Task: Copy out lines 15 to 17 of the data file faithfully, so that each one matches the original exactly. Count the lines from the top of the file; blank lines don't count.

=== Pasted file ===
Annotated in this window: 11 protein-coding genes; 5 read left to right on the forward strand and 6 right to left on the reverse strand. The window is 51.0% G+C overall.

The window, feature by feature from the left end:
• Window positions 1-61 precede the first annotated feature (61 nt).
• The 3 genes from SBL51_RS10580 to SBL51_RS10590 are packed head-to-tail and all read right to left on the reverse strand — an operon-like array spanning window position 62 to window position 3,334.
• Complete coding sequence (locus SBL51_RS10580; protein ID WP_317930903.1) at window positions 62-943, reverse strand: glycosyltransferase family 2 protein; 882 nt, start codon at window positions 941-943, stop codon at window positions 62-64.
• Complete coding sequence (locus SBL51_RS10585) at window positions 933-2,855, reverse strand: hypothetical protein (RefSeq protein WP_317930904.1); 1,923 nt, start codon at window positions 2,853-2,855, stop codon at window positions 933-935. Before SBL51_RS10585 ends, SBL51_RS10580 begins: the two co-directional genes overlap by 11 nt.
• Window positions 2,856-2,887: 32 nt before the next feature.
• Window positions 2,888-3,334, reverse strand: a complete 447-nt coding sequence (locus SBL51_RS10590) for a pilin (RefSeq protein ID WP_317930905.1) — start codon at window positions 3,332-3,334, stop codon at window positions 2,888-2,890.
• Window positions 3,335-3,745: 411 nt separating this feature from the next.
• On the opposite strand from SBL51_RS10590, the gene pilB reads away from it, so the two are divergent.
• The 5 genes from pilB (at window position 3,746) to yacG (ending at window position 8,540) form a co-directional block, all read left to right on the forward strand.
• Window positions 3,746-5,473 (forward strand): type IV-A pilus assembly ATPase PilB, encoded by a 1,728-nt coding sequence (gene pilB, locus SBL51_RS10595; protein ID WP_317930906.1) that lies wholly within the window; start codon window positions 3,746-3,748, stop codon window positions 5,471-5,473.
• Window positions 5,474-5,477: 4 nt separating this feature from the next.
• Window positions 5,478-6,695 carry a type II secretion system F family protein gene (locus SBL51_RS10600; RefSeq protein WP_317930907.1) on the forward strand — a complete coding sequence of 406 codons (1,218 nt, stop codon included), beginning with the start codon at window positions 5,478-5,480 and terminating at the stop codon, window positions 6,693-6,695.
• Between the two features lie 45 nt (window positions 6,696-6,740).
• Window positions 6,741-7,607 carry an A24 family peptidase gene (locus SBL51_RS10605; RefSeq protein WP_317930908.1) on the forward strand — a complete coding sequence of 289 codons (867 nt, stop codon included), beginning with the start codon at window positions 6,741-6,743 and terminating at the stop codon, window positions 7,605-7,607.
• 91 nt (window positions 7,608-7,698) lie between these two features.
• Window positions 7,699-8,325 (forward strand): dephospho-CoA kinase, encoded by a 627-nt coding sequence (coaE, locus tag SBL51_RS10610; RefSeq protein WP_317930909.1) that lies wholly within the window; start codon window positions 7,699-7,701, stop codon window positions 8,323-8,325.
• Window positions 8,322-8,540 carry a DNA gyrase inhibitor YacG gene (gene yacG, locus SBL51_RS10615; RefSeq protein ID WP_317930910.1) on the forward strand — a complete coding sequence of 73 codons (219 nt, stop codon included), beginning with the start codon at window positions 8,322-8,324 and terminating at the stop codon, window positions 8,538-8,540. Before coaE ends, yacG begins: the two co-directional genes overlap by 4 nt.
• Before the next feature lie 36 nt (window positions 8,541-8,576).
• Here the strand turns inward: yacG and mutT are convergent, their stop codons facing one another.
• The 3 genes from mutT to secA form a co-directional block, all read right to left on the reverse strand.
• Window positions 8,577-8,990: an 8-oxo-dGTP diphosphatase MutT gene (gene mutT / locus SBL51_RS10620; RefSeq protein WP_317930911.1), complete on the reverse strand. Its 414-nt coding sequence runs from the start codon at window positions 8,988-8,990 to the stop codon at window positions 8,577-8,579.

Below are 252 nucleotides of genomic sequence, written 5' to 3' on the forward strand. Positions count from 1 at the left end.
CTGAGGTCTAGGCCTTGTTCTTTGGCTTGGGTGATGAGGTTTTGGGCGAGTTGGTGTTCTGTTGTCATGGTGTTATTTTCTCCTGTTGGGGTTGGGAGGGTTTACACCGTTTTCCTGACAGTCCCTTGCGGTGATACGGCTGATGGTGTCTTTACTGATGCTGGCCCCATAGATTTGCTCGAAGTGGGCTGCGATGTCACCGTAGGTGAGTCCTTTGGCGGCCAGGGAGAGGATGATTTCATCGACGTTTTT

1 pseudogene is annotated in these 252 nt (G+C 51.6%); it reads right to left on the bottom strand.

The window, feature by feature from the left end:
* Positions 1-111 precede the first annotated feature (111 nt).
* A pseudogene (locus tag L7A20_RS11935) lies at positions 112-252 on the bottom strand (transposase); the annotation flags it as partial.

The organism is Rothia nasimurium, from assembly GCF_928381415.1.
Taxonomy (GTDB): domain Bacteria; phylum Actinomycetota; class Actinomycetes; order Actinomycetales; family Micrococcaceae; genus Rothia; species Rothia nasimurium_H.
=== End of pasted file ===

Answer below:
• Between the two features lie 45 nt (window positions 6,696-6,740).
• Window positions 6,741-7,607 carry an A24 family peptidase gene (locus SBL51_RS10605; RefSeq protein WP_317930908.1) on the forward strand — a complete coding sequence of 289 codons (867 nt, stop codon included), beginning with the start codon at window positions 6,741-6,743 and terminating at the stop codon, window positions 7,605-7,607.
• 91 nt (window positions 7,608-7,698) lie between these two features.